Inflammation will cause dysregulation of the signals in the brain coming from the hypothalamus, causing a chain reaction that impacts the pituitary gland and, ultimately, the adrenal glands. This will have a “whole body” effect with a host of unexplainable health concerns.

Effective treatment typically involves identifying and reducing the impact of stressors, treating any underlying infections, reducing exposure to environmental toxins, detoxing the body, and adjusting the diet to eliminate any problem foods. Restoring health to the gut may also be necessary.

However, the first step is to obtain an accurate diagnosis from a doctor who understands the HPA axis dysfunction. If you or a loved one is experiencing any of the symptoms described in this post, we strongly recommend that you schedule an appointment for an examination and testing.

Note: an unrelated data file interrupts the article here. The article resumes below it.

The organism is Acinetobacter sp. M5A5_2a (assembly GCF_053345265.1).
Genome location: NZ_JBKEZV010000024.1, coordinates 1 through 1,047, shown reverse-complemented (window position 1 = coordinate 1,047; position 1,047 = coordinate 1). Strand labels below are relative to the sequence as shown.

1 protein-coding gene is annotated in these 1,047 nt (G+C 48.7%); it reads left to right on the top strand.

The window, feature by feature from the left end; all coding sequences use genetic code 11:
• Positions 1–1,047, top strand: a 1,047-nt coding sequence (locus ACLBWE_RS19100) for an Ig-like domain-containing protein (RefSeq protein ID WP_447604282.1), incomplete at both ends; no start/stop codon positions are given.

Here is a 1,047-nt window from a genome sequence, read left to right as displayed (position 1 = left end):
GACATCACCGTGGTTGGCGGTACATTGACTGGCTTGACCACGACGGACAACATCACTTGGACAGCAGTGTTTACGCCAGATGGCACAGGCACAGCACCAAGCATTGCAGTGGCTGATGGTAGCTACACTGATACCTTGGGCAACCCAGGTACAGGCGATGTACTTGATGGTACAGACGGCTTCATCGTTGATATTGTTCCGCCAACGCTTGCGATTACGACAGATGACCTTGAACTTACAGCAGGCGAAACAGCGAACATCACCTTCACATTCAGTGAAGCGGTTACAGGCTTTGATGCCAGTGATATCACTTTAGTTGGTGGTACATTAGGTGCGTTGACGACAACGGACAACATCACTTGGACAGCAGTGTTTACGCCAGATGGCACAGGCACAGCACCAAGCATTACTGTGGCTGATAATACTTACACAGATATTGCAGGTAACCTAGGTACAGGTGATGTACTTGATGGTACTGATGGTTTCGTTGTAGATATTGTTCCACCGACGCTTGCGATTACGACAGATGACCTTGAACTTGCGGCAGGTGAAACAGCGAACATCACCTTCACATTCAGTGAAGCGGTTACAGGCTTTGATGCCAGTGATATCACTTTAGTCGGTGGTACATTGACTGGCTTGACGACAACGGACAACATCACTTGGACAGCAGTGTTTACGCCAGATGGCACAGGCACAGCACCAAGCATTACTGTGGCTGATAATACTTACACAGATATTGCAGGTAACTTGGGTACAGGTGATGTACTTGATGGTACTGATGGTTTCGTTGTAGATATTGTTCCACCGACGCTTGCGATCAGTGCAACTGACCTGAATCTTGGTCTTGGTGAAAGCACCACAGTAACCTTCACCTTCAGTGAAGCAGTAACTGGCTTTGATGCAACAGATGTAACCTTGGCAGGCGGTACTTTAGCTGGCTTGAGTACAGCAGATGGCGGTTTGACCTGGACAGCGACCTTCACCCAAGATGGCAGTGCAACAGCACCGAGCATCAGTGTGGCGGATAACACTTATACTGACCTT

With an accurate diagnosis in hand, you can begin to treat the root cause(s) of whatever is ailing you and get back on the path to health and happiness.

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Disclaimer: The information in this blog post about HPA Axis Dysfunction and Adrenal Fatigue is provided for general informational purposes only and may not reflect current medical thinking or practices. No information contained in this post should be construed as medical advice from the medical staff at BioDesign Wellness Center, Inc., nor is this post intended to be a substitute for medical counsel on any subject matter. No reader of this post should act or refrain from acting on the basis of any information included in, or accessible through, this post without seeking the appropriate medical advice on the particular facts and circumstances at issue from a licensed medical professional in the recipient’s state, country or other appropriate licensing jurisdiction.